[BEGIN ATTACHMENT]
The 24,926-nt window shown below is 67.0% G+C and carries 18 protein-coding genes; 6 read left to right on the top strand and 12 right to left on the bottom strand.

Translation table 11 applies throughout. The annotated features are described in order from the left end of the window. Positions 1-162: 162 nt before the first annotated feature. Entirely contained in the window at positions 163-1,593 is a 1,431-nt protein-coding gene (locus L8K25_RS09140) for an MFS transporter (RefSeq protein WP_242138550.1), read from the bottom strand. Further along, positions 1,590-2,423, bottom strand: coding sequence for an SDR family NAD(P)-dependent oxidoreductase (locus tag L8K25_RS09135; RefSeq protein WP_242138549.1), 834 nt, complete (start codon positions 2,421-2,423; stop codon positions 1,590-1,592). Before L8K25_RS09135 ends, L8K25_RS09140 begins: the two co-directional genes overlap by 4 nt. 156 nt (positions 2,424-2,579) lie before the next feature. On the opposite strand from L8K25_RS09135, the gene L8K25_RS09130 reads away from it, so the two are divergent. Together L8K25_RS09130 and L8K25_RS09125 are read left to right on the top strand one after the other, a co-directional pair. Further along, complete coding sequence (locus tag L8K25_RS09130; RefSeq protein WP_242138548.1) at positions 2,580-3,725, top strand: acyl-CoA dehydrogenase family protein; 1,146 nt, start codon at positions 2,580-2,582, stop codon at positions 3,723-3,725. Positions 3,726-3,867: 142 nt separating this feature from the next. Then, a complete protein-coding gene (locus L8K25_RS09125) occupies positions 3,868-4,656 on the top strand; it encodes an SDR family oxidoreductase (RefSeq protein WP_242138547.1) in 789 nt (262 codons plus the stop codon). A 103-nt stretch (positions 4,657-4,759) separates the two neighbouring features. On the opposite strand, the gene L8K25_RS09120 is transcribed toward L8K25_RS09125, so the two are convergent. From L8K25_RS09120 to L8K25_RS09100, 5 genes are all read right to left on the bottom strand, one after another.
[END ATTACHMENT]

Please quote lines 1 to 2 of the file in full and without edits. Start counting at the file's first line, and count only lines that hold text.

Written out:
The 24,926-nt window shown below is 67.0% G+C and carries 18 protein-coding genes; 6 read left to right on the top strand and 12 right to left on the bottom strand.

Translation table 11 applies throughout. The annotated features are described in order from the left end of the window. Positions 1-162: 162 nt before the first annotated feature. Entirely contained in the window at positions 163-1,593 is a 1,431-nt protein-coding gene (locus L8K25_RS09140) for an MFS transporter (RefSeq protein WP_242138550.1), read from the bottom strand. Further along, positions 1,590-2,423, bottom strand: coding sequence for an SDR family NAD(P)-dependent oxidoreductase (locus tag L8K25_RS09135; RefSeq protein WP_242138549.1), 834 nt, complete (start codon positions 2,421-2,423; stop codon positions 1,590-1,592). Before L8K25_RS09135 ends, L8K25_RS09140 begins: the two co-directional genes overlap by 4 nt. 156 nt (positions 2,424-2,579) lie before the next feature. On the opposite strand from L8K25_RS09135, the gene L8K25_RS09130 reads away from it, so the two are divergent. Together L8K25_RS09130 and L8K25_RS09125 are read left to right on the top strand one after the other, a co-directional pair. Further along, complete coding sequence (locus tag L8K25_RS09130; RefSeq protein WP_242138548.1) at positions 2,580-3,725, top strand: acyl-CoA dehydrogenase family protein; 1,146 nt, start codon at positions 2,580-2,582, stop codon at positions 3,723-3,725. Positions 3,726-3,867: 142 nt separating this feature from the next. Then, a complete protein-coding gene (locus L8K25_RS09125) occupies positions 3,868-4,656 on the top strand; it encodes an SDR family oxidoreductase (RefSeq protein WP_242138547.1) in 789 nt (262 codons plus the stop codon). A 103-nt stretch (positions 4,657-4,759) separates the two neighbouring features. On the opposite strand, the gene L8K25_RS09120 is transcribed toward L8K25_RS09125, so the two are convergent. From L8K25_RS09120 to L8K25_RS09100, 5 genes are all read right to left on the bottom strand, one after another.